Durban - Candice Bowman flashes a bright smile as she sits in a Pavilion restaurant. Her brightly coloured dress sets her apart as she sits upright in the booth, cradling a coffee mug in her hands.
With her carefree demeanour, one would struggle to imagine that she was sexually abused almost daily over the course of nine years by her stepfather, Larry du Plessis Zwiegelaar.
Zwiegelaar, now 53, was sentenced in the high court in Scottburgh this week to 15 years in prison, 22 years after abusing his stepdaughters.
The sisters, united and sure of themselves, broke their long-kept silence in May 2010.
Bowman recounts her childhood and tells how she dreaded being alone with Zwiegelaar, being angry with her mother, and finding out that her sister was also a victim.
“For most of my childhood I felt like a zombie. I was living my life but I didn’t really feel like I was there. I was crippled by deep secrets because of the constant abuse that I was unable to share with anyone. No one knew what I was battling with every single day.”
She would only find out later that her sister Jackie, who was nine at the time, was also being abused.
“The abuse started when I was seven years old. He would come for us at night after having started a routine of tickling our backs when he put us to bed. My mother thought it was sweet of him and she was thrilled that we had a father figure. It was in that time that he would force himself on us. I lived with… dread, knowing that we would be put to bed and he would come for us,” Bowman added.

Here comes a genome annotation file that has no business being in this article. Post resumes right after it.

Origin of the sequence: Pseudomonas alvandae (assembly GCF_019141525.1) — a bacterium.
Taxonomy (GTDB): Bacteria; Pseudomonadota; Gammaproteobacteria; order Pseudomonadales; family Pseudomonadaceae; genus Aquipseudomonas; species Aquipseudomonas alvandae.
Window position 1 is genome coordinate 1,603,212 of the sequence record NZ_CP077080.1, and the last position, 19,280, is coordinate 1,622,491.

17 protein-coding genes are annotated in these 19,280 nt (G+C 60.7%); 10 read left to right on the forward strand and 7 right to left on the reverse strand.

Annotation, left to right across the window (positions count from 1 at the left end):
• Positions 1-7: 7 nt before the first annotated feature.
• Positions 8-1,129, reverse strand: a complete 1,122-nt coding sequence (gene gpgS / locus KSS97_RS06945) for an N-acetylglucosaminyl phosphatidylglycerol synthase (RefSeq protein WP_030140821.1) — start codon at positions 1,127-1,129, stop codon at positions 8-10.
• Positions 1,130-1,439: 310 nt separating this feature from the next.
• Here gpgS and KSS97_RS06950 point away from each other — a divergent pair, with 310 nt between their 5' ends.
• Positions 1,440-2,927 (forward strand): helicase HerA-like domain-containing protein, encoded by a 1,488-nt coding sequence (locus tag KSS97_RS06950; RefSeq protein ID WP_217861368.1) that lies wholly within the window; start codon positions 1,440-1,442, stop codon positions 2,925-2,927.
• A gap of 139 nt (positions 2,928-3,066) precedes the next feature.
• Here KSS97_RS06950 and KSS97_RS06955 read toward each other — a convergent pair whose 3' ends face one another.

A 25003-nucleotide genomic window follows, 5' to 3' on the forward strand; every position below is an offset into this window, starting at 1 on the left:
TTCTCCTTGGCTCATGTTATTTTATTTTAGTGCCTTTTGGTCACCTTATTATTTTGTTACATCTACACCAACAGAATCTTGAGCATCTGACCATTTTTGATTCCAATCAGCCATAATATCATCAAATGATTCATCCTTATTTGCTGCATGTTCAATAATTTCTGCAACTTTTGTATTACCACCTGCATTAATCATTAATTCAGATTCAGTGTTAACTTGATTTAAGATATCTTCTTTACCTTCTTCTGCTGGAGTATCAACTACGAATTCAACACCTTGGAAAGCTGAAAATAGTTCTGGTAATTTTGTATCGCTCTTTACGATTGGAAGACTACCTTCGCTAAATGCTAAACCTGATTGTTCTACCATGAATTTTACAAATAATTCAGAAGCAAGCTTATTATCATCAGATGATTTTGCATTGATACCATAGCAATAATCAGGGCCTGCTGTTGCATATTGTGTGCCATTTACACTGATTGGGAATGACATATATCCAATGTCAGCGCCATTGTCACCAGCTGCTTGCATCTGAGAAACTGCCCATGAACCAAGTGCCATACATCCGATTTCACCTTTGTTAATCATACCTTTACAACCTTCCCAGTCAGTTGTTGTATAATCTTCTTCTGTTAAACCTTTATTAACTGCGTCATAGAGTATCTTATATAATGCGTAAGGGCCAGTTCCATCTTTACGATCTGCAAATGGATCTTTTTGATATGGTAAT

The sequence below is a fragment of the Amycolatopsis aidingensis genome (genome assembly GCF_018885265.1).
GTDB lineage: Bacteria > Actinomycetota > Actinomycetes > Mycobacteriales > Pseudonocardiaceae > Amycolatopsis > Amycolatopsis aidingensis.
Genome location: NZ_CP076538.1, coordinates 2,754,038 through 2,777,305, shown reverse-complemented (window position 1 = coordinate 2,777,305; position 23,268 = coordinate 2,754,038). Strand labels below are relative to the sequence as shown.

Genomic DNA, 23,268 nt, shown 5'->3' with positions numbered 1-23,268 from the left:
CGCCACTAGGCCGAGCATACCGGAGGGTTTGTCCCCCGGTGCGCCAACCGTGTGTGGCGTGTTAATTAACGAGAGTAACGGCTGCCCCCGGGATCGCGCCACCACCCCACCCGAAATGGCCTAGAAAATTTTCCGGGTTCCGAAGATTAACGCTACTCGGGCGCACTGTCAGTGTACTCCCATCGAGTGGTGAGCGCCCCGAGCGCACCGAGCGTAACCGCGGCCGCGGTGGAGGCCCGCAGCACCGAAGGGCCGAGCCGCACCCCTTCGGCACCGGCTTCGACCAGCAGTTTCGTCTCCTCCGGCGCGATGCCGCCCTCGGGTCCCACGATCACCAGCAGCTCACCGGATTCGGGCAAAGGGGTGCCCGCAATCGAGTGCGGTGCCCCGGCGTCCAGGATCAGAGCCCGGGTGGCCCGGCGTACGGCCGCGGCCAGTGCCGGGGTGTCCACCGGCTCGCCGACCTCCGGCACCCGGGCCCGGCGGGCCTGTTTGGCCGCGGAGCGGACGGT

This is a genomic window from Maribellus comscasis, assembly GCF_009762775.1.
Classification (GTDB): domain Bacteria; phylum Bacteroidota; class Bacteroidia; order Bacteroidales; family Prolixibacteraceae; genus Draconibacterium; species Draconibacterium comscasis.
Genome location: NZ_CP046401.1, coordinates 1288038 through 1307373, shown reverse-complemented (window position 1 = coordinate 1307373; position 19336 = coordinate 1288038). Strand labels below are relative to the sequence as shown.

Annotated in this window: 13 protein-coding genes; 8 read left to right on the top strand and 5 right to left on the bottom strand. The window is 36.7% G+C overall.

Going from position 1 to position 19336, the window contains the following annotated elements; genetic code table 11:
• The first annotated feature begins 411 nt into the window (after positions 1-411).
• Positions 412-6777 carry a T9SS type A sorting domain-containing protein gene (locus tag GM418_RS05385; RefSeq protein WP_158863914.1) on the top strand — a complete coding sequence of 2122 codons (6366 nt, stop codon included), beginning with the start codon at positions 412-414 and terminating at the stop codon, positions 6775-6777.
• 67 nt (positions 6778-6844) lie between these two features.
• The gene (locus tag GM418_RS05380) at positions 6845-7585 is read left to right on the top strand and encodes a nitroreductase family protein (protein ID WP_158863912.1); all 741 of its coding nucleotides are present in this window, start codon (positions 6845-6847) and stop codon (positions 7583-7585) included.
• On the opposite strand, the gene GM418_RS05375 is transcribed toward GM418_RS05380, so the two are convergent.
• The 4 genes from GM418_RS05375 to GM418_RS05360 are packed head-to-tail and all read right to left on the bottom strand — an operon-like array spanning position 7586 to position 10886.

Having seen her mother financially crippled by her divorce from her biological father, Bowman was reluctant to disturb the illusion of a happy home and remained in stoic silence.
“I didn’t want to disrupt another relationship in which she was happy. I had no idea that my sister was being sexually abused as well, so I felt really isolated.
“At the time Larry told me that he had done things to her, but he would stay away from her if I let him carry on with me. I understand now that Larry was emotionally abusing us as well. There was nothing more important to me than my family and that was a way that he manipulated me. He used my own family and my fear of upsetting the balance of a ‘happy home’ to keep me quiet and co-operative,” she said.
Bowman cried as she described Zwiegelaar as a master of deception, who engineered time alone with her and her sister.
“The way I saw him was as someone who was masked. No one knew who he really was except me. Everybody loved the man that he was pretending to be. He used his charm to lure and manipulate.
“When I got home from school, Larry was always there. I know now that he engineered his working hours to have time alone with us.”
Bowman said that at high school she had confided in a counsellor.
“During the case she denied I ever spoke to her and she never made notes or had documentation from our sessions.
“I remember vividly what she said at the time: if my mother didn’t believe me, the police would have to take us both away. She dissuaded me from coming out with the truth.